Conserving Floodplains to Mitigate Future Flood Risk
Protecting undeveloped lands in areas at risk for flooding avoids needlessly placing more people and property in harm's way and can reduce future flood damages while also preserving habitat, improving water quality and providing a range of other valuable benefits.
This year was the wettest year on record in the conterminous United States. Flooding was widespread and destructive as rivers overtopped their banks and broke through levees. Intense rains inundated farms, cities, and towns, especially in the Midwest. Flooding is one of the most common, and the most costly, natural disasters. Flood insurance losses in the United States have averaged more than $3B annually since 2000 and total costs and impacts to lives and livelihoods is much greater. And population growth and climate change mean these impacts are likely to grow.
So, what can be done to reduce the damages and make people and property less vulnerable to recurring, costly flood events? In some areas, flood defenses need to be shored up and repairs to levees and other infrastructure and floodproofing of homes and other structures could reduce vulnerability. But in many places the simplest and most cost-effective way to reduce future flood damages is to simply not develop in floodplains where people and property would be put in harm’s way.
Drawing upon census projections and mapping from the Environmental Protection Agency and a hydrodynamic model for the conterminous United States, we identified 40,000 km2 of land in the “100-year” floodplain (areas with at least a 1% chance of flooding annually) projected to be developed by 2050 as populations grow and cities and towns expand. Builders understandably would like to build in relatively flat open areas near communities, and floodplains often seem like promising locations for development.
However, official flood maps are often incomplete or out of date, and local development decisions often give too little weight to future flood risk or ignore it altogether. What if new developments were directed away from these vulnerable lands to low-risk areas instead? To understand the potential for land protection to cost-effectively mitigate future flood damages, we compared the cost of buying and conserving undeveloped floodplains today relative to the benefits of avoiding flood damages to projected development in the future. We found that this strategy is cost-effective overall and is particularly sound in areas exposed to relatively frequent flooding (i.e. areas with a 5% chance or greater of flooding each year, the so-called 20-year floodplain). Even more striking is that for an area of floodplain across the country equivalent to twice the size of the state of Massachusetts, significant population growth in high-risk zones means investing $1 in protecting these floodplains today could save at least $5 in potential future flood damages. Retaining natural floodplains through zoning would be even more cost-effective and therefore would be warranted over an even larger area.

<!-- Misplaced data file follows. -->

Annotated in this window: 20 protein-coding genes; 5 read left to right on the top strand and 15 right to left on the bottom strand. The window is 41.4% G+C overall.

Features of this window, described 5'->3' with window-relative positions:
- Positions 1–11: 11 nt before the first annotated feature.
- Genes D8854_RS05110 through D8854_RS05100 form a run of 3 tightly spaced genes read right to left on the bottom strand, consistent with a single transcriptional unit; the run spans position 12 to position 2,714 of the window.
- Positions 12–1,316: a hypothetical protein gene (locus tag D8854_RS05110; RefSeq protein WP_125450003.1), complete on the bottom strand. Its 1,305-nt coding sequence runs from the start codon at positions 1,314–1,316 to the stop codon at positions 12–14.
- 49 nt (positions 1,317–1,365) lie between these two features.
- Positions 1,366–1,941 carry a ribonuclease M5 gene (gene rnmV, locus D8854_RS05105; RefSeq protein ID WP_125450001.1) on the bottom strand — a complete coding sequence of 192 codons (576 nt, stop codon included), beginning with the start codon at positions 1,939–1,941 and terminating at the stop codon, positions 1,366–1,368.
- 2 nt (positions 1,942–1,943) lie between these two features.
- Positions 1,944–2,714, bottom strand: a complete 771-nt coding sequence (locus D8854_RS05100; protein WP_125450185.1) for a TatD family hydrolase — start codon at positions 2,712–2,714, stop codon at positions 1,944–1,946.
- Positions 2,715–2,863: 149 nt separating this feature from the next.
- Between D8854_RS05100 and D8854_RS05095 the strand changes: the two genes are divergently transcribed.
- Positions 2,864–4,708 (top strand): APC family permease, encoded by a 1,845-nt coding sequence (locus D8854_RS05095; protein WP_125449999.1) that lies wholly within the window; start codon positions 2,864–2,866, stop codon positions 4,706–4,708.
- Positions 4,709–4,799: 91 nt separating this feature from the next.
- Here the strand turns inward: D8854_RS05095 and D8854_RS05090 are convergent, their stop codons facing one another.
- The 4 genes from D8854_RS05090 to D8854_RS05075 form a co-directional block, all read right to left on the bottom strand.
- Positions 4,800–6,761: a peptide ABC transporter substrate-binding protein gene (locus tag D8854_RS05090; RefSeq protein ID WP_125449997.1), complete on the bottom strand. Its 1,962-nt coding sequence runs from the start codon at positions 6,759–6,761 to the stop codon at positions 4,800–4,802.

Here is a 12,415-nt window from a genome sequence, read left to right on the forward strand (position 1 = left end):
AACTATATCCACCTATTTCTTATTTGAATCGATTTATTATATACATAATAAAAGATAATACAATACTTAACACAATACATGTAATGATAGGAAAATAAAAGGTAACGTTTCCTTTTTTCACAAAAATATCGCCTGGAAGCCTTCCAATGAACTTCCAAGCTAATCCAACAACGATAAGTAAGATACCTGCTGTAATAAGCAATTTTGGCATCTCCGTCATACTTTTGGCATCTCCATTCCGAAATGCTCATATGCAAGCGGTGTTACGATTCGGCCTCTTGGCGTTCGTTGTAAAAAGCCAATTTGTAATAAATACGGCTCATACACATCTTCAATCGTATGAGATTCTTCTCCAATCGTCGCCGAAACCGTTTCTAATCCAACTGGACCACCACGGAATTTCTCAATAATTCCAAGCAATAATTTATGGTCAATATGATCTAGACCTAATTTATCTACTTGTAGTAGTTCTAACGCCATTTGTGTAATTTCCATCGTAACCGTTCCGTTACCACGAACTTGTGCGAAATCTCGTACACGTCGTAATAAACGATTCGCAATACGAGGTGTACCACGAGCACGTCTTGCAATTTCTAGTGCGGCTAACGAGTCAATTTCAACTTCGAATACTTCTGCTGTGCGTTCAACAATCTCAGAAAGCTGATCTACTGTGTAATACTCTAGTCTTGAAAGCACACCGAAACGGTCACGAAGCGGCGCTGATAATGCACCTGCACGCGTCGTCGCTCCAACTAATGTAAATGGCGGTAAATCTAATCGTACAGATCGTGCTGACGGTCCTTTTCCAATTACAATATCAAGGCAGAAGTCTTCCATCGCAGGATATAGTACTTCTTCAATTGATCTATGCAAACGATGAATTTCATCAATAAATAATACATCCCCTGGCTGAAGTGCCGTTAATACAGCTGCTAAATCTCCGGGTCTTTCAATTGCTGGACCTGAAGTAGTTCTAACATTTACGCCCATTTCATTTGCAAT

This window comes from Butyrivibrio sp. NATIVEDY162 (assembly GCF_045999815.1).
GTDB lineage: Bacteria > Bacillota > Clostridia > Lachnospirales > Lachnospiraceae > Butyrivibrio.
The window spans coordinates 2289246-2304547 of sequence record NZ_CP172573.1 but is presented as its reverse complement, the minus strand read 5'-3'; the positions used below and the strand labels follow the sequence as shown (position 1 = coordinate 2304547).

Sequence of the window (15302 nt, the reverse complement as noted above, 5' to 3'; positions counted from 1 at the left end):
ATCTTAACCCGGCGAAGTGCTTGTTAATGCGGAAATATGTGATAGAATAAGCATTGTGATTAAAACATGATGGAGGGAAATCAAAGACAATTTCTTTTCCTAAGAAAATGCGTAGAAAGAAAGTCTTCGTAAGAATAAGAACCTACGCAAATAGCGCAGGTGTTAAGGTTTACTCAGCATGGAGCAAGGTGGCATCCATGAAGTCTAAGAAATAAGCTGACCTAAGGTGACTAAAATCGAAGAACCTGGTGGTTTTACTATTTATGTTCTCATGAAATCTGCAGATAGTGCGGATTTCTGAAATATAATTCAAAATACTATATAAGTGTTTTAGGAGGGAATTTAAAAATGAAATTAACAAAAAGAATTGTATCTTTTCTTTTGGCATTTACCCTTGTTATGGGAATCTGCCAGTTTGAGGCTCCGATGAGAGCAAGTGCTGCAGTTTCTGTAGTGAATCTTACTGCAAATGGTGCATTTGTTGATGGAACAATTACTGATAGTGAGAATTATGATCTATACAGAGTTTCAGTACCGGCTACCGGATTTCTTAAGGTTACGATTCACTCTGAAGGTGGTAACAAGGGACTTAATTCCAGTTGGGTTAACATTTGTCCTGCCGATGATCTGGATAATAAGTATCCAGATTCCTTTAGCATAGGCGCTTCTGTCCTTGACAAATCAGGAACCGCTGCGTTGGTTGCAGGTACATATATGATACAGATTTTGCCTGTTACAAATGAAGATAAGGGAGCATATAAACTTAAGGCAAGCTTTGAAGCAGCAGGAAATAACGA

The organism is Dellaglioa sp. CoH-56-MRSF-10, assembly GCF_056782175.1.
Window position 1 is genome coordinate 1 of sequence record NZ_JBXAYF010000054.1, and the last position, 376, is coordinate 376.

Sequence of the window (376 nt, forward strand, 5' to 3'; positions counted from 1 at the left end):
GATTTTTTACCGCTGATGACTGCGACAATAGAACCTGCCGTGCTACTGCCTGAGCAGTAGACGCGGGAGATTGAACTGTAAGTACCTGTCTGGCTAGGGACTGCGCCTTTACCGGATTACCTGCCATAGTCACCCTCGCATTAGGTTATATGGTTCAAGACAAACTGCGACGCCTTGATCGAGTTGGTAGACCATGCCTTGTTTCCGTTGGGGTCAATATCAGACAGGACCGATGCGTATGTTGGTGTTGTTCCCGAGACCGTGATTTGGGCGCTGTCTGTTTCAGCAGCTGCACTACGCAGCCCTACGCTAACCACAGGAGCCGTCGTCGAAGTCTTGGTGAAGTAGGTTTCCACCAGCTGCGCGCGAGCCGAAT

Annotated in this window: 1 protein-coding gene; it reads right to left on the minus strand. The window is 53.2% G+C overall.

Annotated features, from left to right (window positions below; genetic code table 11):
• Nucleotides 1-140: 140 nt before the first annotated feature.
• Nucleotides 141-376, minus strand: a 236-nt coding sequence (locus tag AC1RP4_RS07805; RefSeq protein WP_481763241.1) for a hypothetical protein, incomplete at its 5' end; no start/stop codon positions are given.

Not only would investing now to conserve undeveloped lands in floodplains likely save tens of billions of dollars in avoided flood damages but protecting these lands would also provide a host of additional benefits for habitat, wildlife, water quality, and recreation, further strengthening the economic rationale for floodplain conservation.
 U.S. Department of Homeland Security, Federal Emergency Management Agency. National Flood Insurance Program Losses Paid by Calendar Year https://www.fema.gov/loss-dollars-paid-calendar-year#
retrieved on November 25, 2019 and adjusted for inflation.
 O.E.J. Wing, P.D. Bates, A.M. Smith, C.C. Sampson, K.A. Johnson, J. Fargione, P. Morefield, Estimates of present and future flood risk in the conterminous United States, Env Res Letters 13, 034023 (2018). DOI: https://doi.org/10.1088/1748-9326/aaac65
Johnson, K. A., Wing, O.E.J., Bates, P.D., Fargione, J. Kroeger, T., Larson, W.D., Sampson, C.C., Smith, A. in press. A Benefit-Cost Analysis of Floodplain Land Acquisition for U.S. Flood Damage Reduction. Nat Sustain (2019) doi:10.1038/s41893-019-0437-5